April 19, 2018

Spring is Abloom and the Wildlife is Wonderful

Steller Sea Lions

[Tuesday, 4/17/18 – M/V Sea Lion – 12:00 – Naturalist Erick]

Another day goes by as the season of spring boldly brings us into a season of unpredictable weather, beautiful flowers and northward migration. Captain Mike and I took some folks out on this wonderful April day to go find some great wildlife. Our first stop was at Green Point on the eastern tip of Spieden Island. It was a little bit of a breezy day so all the sea lions that normally cover the rocky shore here were all in the water. They were rafting in the many back-eddies off of the point. They dipped up and under the waves many times yet keeping one eye on us the whole time. These giant Steller Sea Lions are massive and always make me laugh, because no matter how big they are or how much like a grizzly bear they look like they always startle so easily. They flip, and they flop, and they love to pretend to be sharks in the water. They float on their side and raise one flipper above the water that looks like a dark shark fin. Spoiler alert, they aren’t actually pretending to be sharks…or are they? They are actually thermoregulating. Just like you and me their “hands” and “feet” get cold the fastest because they have the least amount of insulation there. They stick their flipper out of the water to warm it up in the sun while still staying a comfortable temperature in the cold waters of the northwest. Next, we continued along the southern shore of Spieden Island. This side of the island is mostly grassy hills with sparse trees that are usually topped by Bald Eagles surveying the waters surrounding the island. A few of the trees grow right out of the shoreline so the eagles are pretty close to eye level when we pass them. After passing those majestic creatures we continued along the shoreline. Here we saw a few herds of exotic animals. This island used to be an exotic game hunting ranch, so a lot of different animals were brought there over the years and when the owner finally sold it he left some of them on the island. Today we saw large herds of Mouflon Sheep and Fallow Deer which both are from Europe.  They are always fun to see and still look so odd in this Pacific Northwest environment. Next, we continued north into Boundary Pass and got to see a bunch of Harbor Seals lying out on Java Rocks. These little rock sausages are related to those giant Steller Sea Lions that we saw earlier but are about a third of the size. After we watched those blubbery boys for a little bit we headed east to East Point on Saturna Island. Here at a place called boiling reef is where three large bodies of water – Rosario Strait, Strait of Georgia, and Boundary Pass – meet. The water is always moving and swirling and concentrating plankton where scores of birds, porpoises, seals, and sea lions hang out and hunt. It’s always a bustle with activity. We started our way back while still searching. We passed by Patos Island, the tall cliffs and narrow passes of Sucia Island, and then back through Presidents Channel to home and encountered a few groups of playful Harbor Porpoises too! Whale folks that's all until next time.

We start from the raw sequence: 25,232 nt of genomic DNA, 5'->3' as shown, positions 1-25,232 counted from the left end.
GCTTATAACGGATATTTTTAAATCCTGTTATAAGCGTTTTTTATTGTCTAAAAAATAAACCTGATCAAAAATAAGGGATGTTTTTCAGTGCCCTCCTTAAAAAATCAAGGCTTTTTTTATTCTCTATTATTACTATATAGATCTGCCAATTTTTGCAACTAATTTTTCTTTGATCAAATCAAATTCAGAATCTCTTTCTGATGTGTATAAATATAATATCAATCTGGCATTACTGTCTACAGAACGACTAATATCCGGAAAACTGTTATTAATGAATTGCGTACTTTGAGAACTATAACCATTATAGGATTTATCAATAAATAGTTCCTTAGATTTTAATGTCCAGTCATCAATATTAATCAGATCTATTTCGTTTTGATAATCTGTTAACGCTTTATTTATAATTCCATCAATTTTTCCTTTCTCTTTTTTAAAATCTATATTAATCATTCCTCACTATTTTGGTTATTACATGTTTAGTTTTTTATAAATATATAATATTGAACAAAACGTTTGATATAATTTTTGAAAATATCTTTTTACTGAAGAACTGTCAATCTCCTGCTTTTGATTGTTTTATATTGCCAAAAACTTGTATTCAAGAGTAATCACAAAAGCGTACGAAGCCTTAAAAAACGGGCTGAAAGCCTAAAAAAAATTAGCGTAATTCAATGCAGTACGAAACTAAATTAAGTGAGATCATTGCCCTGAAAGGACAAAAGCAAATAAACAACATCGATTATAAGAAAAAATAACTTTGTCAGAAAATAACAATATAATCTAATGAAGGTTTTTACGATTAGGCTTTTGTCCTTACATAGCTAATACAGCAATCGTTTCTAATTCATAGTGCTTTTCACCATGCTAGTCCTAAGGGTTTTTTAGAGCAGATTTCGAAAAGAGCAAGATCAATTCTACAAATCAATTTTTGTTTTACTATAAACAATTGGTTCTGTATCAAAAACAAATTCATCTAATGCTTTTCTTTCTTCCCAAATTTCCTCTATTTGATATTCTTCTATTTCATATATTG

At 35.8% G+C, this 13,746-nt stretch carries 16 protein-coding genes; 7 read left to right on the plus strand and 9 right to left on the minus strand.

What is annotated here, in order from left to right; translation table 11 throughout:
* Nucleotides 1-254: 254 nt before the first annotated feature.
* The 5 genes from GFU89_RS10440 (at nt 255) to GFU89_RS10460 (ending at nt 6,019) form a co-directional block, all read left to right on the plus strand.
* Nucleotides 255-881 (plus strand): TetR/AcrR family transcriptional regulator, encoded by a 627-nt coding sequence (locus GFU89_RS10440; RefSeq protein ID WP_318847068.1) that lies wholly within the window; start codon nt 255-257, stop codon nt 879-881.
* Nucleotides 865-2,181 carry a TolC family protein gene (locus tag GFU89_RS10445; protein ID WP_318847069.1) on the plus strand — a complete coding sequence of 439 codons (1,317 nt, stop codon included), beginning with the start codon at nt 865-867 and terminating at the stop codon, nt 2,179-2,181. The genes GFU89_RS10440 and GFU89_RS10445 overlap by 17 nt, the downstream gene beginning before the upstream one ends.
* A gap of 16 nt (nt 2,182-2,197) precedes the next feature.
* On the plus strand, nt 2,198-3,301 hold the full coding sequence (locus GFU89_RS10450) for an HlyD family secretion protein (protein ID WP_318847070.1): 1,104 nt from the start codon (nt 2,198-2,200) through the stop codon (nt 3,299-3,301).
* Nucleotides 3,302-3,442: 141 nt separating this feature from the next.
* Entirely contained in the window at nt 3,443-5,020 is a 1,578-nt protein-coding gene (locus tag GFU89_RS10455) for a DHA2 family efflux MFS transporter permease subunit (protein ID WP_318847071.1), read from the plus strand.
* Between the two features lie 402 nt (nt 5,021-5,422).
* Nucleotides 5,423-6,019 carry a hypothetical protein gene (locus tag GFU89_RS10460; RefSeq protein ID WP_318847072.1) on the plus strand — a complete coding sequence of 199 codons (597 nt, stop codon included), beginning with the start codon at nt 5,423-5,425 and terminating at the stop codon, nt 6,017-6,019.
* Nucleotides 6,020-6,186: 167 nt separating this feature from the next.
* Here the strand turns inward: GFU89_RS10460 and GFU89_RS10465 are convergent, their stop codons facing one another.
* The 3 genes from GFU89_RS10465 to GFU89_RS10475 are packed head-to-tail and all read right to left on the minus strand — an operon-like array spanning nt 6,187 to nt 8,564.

Naturalist Erick

San Juan Safaris